Although he recommends Plato’s allegory to our young people, Justice Kennedy, in his majority opinion in Windsor v. the United States, reveals that he has yet to grasp the lesson of this ancient parable.  

In overturning section 3 of the Defense of Marriage Act (DOMA) – which defines marriage as being between one man and one woman for the purposes of federal law – Kennedy maintains that it is borne of its advocates’ “animus” and that section 3’s purpose is to “injure,” “demean,” and “impose inequality” and “stigma” on same-sex couples.

As proof of this animus Kennedy procures from the 45-page House Report on DOMA a mere four sentences, each of which is lifted out of its context in such a way that they collectively give the reader the impression that the Report contains no actual arguments or substantive reasons for the law. Although the arguments of many scholars, including our very own Hadley Arkes, are cited, quoted and employed generously throughout the Report, Kennedy makes no mention of them in his opinion. 

In one place Kennedy’s quotation-mining is so egregious that he literally changes the meaning of what the Report is trying to communicate. He writes: “The House concluded that DOMA expresses `both moral disapproval of homosexuality, and a moral conviction that heterosexu­ality better comports with traditional (especially Judeo-Christian) morality.’”

The Report actually states: “Civil laws that permit only heterosexual marriage reflect and honor a collective moral judgment about human sexuality. This judgment entails both moral disapproval of homosexuality, and a moral conviction that heterosexuality better comports with traditional (especially Judeo-Christian) morality.” This portion of the Report is not even discussing DOMA. Rather, it is discussing civil marriage laws and what Congress thinks they tell us about society’s moral judgments on human sexuality.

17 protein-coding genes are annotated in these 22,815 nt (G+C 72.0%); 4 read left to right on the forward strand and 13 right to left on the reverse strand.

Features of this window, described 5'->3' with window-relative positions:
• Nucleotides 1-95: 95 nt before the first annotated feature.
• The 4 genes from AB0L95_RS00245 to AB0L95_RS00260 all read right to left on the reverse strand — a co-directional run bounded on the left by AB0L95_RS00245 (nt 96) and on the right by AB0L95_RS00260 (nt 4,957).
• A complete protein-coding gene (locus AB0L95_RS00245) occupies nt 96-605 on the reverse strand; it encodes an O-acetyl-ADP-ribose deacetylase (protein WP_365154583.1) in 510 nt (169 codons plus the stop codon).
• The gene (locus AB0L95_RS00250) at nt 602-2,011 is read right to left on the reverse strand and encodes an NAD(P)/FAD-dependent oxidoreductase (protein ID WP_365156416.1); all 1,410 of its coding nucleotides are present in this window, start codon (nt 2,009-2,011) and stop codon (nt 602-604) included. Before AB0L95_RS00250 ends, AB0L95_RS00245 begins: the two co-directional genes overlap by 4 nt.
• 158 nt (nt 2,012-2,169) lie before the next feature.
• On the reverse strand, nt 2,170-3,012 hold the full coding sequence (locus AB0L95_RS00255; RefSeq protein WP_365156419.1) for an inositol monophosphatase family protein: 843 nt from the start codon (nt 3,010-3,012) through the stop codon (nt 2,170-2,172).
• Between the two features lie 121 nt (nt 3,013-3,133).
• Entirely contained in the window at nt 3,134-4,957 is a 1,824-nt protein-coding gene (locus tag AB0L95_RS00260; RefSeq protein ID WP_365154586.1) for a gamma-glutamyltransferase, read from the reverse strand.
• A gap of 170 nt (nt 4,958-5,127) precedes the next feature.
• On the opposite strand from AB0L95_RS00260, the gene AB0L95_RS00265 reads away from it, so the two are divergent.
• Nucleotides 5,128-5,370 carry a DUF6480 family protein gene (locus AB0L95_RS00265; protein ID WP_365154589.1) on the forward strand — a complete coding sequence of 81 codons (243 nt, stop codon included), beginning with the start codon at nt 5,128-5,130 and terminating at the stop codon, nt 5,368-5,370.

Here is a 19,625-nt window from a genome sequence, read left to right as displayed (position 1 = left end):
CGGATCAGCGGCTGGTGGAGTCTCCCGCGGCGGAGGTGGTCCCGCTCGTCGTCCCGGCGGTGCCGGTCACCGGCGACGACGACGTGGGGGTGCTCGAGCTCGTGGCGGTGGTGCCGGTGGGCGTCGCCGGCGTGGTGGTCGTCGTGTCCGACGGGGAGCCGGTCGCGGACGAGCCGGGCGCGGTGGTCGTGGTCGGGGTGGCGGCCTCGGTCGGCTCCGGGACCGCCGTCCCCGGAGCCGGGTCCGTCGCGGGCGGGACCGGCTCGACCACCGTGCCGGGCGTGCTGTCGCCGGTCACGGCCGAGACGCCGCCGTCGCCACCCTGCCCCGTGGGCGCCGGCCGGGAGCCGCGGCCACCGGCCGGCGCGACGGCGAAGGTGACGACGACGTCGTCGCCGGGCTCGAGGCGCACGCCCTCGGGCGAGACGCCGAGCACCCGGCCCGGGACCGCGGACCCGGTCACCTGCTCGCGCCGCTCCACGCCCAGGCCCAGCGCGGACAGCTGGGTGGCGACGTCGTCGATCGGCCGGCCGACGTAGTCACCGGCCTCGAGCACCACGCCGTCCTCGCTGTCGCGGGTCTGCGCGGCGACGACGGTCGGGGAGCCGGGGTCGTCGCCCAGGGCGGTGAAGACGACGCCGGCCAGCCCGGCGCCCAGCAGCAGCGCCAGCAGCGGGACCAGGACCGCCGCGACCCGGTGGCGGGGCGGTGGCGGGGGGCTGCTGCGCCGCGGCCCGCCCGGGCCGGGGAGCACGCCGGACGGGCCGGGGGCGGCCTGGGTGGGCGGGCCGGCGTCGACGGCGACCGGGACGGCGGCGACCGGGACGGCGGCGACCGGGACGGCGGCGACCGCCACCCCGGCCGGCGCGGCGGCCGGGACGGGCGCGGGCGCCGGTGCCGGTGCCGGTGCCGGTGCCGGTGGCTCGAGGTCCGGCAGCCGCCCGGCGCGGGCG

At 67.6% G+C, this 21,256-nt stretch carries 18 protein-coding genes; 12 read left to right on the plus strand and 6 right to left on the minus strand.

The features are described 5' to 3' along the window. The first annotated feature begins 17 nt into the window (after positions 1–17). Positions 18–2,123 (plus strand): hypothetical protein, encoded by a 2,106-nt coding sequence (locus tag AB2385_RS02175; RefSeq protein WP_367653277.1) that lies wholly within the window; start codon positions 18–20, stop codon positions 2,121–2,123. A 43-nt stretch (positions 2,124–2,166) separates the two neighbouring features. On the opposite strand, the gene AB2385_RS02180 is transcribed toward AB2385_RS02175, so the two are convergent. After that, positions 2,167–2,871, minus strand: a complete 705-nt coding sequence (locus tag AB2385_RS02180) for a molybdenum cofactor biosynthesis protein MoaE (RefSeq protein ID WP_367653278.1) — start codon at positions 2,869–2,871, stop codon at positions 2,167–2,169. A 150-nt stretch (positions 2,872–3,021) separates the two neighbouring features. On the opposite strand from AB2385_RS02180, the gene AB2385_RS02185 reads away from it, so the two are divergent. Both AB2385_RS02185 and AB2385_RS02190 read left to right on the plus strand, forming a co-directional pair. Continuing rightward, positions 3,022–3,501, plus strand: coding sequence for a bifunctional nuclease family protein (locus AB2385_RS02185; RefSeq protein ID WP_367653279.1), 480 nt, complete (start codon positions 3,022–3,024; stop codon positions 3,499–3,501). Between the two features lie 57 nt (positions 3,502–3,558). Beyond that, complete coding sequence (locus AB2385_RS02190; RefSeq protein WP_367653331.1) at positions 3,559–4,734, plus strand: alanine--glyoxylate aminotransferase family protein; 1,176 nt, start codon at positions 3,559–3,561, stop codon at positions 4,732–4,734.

Although more has been, and will be said, about this opinion, it is difficult to reconcile with its author’s apparent love of Plato’s allegory.  After all, as Justice Samuel Alito correctly and persuasively points out in his dissent, the debate over marriage is really a dispute between two contrary accounts of that sacred union: “the conjugal” view and “the consent-based” view. 

For a government to embrace one requires that it believe the other to be mistaken, with all the limitations on its detractors that would follow, as I have noted elsewhere. A true lover of wisdom would have recognized that as the question for which Congress provided an answer in the federal code when it passed DOMA in 1996.  By contrast, someone determined to remain a prisoner transfixed on shadows in Plato’s cave will be content with impugning the motives of his fellow citizens.  


Francis J. Beckwith is Professor of Philosophy & Church-State Studies, Baylor University, and 2016-17 Visiting Professor of Conservative Thought and Policy at the University of Colorado, Boulder. Among his many books is Taking Rites Seriously: Law, Politics, and the Reasonableness of Faith (Cambridge University Press, 2015).